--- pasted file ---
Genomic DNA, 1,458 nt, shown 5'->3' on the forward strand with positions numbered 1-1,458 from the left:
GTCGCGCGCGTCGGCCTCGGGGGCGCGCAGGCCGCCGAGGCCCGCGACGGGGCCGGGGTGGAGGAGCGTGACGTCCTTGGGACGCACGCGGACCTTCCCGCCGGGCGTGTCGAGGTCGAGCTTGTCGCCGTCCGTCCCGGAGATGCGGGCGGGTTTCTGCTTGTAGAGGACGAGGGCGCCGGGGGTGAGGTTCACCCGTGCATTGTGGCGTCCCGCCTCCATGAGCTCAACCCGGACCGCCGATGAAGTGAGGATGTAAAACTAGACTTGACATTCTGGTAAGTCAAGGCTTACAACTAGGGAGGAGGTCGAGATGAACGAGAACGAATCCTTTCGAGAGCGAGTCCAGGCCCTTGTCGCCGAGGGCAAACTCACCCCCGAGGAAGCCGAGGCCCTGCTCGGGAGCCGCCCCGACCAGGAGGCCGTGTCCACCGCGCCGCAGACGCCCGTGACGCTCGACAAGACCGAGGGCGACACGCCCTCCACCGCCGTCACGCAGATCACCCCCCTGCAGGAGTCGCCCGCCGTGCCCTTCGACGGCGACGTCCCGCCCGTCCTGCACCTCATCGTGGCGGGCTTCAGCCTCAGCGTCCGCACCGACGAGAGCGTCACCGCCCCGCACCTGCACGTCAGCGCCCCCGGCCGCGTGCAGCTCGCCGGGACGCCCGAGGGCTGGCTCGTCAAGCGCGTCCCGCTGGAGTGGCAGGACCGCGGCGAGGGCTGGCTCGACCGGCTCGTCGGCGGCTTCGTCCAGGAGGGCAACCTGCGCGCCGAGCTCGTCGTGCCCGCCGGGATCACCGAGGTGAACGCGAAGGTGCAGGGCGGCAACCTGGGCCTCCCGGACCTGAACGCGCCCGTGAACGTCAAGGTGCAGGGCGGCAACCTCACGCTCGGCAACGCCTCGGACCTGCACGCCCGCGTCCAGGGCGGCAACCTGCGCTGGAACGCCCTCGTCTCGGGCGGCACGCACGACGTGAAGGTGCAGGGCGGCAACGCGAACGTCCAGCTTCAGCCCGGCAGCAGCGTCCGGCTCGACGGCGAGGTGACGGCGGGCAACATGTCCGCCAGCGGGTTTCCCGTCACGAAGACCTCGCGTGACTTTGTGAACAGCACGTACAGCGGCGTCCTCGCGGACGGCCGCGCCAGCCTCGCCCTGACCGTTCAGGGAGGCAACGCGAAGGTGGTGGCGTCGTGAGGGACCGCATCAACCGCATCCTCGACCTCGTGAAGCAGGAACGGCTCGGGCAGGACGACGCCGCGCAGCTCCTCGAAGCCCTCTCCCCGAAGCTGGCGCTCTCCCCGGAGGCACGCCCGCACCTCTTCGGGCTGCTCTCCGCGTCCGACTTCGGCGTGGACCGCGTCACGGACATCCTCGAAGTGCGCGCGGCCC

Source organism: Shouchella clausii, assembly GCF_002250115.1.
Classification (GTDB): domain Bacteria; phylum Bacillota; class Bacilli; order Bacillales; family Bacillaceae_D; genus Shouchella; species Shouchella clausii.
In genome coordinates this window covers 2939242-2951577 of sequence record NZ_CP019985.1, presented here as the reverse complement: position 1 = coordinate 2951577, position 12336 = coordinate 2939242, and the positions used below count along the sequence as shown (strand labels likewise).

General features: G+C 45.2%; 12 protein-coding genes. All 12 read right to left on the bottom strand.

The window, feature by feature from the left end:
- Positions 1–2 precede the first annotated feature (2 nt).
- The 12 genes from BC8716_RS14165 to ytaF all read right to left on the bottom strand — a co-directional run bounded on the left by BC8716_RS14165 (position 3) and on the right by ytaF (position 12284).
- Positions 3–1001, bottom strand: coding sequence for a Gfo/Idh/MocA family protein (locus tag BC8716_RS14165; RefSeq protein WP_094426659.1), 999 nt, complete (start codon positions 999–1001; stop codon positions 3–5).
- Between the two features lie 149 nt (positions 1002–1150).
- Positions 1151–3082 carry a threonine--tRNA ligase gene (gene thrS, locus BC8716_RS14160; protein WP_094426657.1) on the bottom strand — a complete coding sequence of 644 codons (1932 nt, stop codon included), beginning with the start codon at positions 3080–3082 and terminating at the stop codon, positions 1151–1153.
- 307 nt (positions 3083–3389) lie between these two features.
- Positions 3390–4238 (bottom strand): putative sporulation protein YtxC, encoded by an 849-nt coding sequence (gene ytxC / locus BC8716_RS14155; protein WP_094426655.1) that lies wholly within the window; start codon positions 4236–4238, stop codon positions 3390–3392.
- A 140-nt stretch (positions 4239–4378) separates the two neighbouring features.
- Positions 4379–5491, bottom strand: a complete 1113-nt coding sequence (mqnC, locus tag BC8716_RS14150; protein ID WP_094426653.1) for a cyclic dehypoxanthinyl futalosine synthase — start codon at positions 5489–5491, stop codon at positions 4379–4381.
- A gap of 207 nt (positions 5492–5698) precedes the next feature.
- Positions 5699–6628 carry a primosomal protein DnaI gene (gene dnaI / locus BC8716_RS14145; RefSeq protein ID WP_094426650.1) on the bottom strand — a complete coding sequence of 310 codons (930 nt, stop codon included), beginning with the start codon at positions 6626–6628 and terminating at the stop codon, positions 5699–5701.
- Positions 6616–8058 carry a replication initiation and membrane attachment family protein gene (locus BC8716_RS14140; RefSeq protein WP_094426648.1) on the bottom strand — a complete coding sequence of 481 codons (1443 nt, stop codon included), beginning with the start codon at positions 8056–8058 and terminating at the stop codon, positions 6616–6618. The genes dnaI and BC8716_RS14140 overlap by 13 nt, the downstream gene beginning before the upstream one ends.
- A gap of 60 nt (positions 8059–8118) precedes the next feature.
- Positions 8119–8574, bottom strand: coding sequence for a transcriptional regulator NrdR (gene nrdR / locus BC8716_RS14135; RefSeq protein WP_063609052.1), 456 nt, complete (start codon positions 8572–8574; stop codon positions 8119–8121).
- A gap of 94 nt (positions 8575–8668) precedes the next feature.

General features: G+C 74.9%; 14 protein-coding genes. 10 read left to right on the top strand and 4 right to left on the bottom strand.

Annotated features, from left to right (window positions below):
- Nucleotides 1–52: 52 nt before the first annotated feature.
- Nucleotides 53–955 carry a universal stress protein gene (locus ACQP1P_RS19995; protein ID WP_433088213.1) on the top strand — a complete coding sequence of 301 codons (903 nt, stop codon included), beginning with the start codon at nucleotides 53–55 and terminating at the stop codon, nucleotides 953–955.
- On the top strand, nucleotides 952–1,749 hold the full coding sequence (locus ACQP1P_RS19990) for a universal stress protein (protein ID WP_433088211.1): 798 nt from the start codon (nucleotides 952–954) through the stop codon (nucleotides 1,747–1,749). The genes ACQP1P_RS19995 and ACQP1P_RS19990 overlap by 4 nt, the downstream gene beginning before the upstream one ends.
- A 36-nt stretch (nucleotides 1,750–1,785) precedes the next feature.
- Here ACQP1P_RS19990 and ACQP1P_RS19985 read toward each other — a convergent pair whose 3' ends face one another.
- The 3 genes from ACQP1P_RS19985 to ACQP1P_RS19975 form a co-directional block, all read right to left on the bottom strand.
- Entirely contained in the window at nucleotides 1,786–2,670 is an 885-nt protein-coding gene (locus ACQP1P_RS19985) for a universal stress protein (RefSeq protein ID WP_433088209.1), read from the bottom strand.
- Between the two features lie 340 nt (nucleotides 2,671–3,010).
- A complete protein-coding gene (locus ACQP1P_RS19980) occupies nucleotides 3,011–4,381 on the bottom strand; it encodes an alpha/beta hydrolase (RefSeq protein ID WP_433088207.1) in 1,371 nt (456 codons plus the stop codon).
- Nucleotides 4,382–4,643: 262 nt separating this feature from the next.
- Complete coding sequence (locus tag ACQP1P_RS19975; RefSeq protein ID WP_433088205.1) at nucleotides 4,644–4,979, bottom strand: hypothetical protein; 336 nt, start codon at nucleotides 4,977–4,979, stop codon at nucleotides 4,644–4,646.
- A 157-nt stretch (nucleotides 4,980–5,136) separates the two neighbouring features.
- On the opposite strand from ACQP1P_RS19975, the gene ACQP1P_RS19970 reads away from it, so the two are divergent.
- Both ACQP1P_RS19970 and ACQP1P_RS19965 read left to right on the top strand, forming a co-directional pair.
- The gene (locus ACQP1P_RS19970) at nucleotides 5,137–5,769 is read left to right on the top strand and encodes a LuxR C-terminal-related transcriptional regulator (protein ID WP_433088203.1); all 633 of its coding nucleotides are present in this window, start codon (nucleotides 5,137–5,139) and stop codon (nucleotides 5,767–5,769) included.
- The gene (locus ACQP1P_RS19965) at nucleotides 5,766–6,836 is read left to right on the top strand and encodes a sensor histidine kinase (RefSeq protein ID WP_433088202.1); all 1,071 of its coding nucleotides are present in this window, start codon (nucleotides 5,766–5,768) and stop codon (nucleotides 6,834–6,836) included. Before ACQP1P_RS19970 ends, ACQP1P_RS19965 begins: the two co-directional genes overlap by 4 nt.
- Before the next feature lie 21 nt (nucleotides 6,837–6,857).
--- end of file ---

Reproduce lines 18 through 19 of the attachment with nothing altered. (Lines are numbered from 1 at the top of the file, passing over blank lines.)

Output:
- Positions 5699–6628 carry a primosomal protein DnaI gene (gene dnaI / locus BC8716_RS14145; RefSeq protein ID WP_094426650.1) on the bottom strand — a complete coding sequence of 310 codons (930 nt, stop codon included), beginning with the start codon at positions 6626–6628 and terminating at the stop codon, positions 5699–5701.
- Positions 6616–8058 carry a replication initiation and membrane attachment family protein gene (locus BC8716_RS14140; RefSeq protein WP_094426648.1) on the bottom strand — a complete coding sequence of 481 codons (1443 nt, stop codon included), beginning with the start codon at positions 8056–8058 and terminating at the stop codon, positions 6616–6618. The genes dnaI and BC8716_RS14140 overlap by 13 nt, the downstream gene beginning before the upstream one ends.